The goal of this research is to explore if the flaws of capitalism such as greed and selfishness are truly the natural default in the world. Perhaps if it is not, nature may represent an important role model for humanity. Capitalism is an economic system dependent on exploitation and domination. But a potential way out may be studying nature. After researching ecosystems and symbiotic relationships of plants, it is clear that trees within forests have a communal economy of resources in which plants unconditionally support each other. They mutually benefit by sharing nutrients such as important water and minerals and also releasing signals to each other to prepare themselves for weather conditions and invasive species. This system of mutual helpfulness has been demonstrated to improve the quality of life for these plants by improving health, increasing photosynthesis, and greater resistance to natural obstacles. This unfortunately does not exist in capitalism as the majority of laborers in this form of society only receive just enough for their reproduction while capitalists in corporations who are at the top of competition profit immensely. As a result structural inequality is reinforced. The upper class also has a very strong political influence and escapes any repercussions for their over consumption of large amounts of natural resources. But if the abuse of capitalism is so apparent, then why do people accept it? It seems as though the system itself has manipulated the desires of humans and perhaps the image of nature as competitive and brutal derives from capitalist ideology seeking to eliminate threats. Though humans cannot perfectly replicate the selfless nature of the trees, trying to envision a better society and economic system through the lens of natural studies may very well be the path to eliminating the flaws of capitalism.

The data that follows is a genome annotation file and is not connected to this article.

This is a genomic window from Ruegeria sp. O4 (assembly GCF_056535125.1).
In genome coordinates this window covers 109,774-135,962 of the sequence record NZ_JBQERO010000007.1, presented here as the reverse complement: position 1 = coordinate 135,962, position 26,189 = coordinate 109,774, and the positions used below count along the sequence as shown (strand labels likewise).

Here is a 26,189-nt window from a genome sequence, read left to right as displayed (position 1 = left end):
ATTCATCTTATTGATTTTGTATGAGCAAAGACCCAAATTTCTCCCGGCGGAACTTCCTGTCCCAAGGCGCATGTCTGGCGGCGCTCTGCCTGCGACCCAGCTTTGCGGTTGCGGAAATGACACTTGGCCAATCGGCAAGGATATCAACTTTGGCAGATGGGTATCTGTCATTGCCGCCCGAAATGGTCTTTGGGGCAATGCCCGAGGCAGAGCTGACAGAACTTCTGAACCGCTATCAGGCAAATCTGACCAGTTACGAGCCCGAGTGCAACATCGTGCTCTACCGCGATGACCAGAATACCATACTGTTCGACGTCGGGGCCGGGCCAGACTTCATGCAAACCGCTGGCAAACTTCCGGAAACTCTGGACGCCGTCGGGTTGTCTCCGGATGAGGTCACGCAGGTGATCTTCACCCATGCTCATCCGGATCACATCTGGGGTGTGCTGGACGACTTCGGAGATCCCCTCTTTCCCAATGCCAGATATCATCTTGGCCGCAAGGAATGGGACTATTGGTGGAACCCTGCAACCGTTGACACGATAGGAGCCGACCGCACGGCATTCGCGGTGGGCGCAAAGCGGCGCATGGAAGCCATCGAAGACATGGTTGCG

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Reyes, Jacob, "Capitalism and Natural Symbiosis" (2022). Research Days Posters 2022. 56.